Abortion Clinics Closing at Record Pace as More Babies Saved From Abortions

National   Micaiah Bilger   Feb 24, 2016   |   11:41AM    Washington, DC

A new report paints a hopeful picture for unborn babies in America.

Abortion clinics are closing at a record pace across the country as they fail to meet new health and safety requirements and the demand for their business drops, according to a Bloomberg analysis.

While abortion activists blame the closures on laws that require basic health and safety protections for patients, the report indicates that many factors are involved, including the lack of business and fewer doctors willing to do abortions. These numbers, coupled with plunging national abortion statistics, point to the fact that fewer women actually want abortions. As modern technology shows clear pictures of unborn babies in the womb, and as more pro-life groups offer women alternatives to abortion, more women have access to the education and resources to choose life for their unborn babies.

Since 2011, at least 162 abortion clinics have shut or stopped doing abortions; 21 new abortion clinics opened in that same time period, the report states. The top four states that saw abortion clinics close were Texas with 30-plus, Iowa with 14, Michigan with 13 and California with 12, according to the report. A report from Operation Rescue also showed 53 abortion clinics closed in 2015 alone.

Lack of business has been a major factor in the closing of abortion clinics, according to the Bloomberg report. The news group found that of the 162 abortion clinics that closed, 19 percent were in counties with fewer than 100,000 people. This seems to indicate that rural abortion clinics aren’t doing as well financially. Last week, a Planned Parenthood abortion clinic in Blacksburg, Virginia announced that it was closing for this very reason, LifeNews reported. A Bridgeport, Connecticut abortion clinic also told Bloomberg it closed in 2015 because of reduced demand.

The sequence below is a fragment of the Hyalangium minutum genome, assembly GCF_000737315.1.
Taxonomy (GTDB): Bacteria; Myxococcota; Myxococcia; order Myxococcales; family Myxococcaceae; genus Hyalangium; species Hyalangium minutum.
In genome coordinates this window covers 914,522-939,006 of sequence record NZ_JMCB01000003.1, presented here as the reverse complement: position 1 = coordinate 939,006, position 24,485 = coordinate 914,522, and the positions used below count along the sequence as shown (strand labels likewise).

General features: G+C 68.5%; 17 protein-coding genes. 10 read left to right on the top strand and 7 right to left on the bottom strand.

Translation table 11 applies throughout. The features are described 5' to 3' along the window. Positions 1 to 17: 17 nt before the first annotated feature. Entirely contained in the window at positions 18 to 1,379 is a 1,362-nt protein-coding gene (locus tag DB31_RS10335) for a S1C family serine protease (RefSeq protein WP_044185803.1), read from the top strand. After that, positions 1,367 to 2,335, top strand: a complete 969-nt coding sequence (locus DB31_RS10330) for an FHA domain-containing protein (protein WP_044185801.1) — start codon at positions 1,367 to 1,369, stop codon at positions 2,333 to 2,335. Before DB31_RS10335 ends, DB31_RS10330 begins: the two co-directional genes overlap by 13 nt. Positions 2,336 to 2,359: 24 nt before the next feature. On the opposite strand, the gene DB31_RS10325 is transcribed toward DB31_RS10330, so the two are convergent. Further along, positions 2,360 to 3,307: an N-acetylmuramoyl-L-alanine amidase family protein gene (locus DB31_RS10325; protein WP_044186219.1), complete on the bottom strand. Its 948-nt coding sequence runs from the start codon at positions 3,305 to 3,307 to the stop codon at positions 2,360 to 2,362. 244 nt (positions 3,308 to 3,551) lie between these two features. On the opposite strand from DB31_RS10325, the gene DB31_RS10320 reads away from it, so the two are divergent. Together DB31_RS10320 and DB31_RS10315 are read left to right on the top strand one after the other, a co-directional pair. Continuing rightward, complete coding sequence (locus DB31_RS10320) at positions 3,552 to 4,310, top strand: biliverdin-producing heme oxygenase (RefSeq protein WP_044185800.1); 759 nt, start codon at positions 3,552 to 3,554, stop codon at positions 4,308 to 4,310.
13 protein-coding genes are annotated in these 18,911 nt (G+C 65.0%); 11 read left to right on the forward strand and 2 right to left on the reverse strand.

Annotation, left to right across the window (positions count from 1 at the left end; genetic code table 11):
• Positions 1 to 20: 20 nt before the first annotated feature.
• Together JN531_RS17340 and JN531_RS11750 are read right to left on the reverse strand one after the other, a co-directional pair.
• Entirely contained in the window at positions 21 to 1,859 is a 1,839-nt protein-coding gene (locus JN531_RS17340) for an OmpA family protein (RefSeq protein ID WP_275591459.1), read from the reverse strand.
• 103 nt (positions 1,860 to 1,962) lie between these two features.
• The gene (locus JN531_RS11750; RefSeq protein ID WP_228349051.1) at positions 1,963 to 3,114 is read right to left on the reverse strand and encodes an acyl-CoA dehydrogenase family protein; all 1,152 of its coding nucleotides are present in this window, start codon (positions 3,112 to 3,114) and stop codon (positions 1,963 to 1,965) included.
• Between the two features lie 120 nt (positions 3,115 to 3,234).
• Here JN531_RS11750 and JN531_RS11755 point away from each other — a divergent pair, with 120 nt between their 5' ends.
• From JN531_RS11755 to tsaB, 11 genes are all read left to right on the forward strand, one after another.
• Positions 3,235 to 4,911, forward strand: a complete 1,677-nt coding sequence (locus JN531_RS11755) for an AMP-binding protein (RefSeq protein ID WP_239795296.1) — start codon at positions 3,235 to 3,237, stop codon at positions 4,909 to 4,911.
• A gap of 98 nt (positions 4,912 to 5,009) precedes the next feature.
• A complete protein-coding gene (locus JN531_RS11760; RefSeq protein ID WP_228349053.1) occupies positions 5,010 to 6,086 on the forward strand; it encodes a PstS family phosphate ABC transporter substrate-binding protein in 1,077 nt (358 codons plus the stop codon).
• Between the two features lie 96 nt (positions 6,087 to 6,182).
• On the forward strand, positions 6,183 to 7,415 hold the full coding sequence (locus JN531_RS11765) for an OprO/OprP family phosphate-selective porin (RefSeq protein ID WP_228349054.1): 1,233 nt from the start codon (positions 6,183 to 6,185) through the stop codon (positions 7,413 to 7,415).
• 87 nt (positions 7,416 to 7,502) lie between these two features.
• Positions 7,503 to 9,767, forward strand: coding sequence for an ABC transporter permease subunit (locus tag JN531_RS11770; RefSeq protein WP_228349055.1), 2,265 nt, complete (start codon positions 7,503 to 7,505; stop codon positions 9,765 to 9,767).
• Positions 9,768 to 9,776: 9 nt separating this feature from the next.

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Another interesting fact from the report showed a number of abortion clinics closed because the abortionists were deemed “unfit to practice,” while others closed because they could not find a doctor willing to do abortions. Michigan specifically had two abortionists who were labeled “unfit to practice,” according to the report.

The large number of abortion facilities that closed in California is interesting, given that state lawmakers are very supportive of abortion and even have passed several dangerous laws in the same time period that are meant to expand abortion. This also seems to signal that fewer women are having abortions.

Abortion clinic regulations, such as those currently being challenged in Texas, also have played a major factor in the closing of abortion clinics. In March, the Supreme Court plans to hear a lawsuit bought by abortion businesses against the pro-life Texas law responsible for closing abortion clinics that could not guarantee they could protect the health of Texas women. The law has been credited with saving the lives of more than 10,000 unborn children. Abortion clinic regulations in other states also have resulted in dozens of abortion clinics closing, according to the report.

The report also identified about 50 abortion clinics that closed for unknown reasons.

The new report laments the “vanishing abortion access in the U.S.,” and assumes that women want or need abortions. But a closer look at the numbers reveals that money appears to be the driving force behind the abortion industry, not women’s well-being. And when pregnant women are given access to all of their options, more of them choose life for their unborn babies.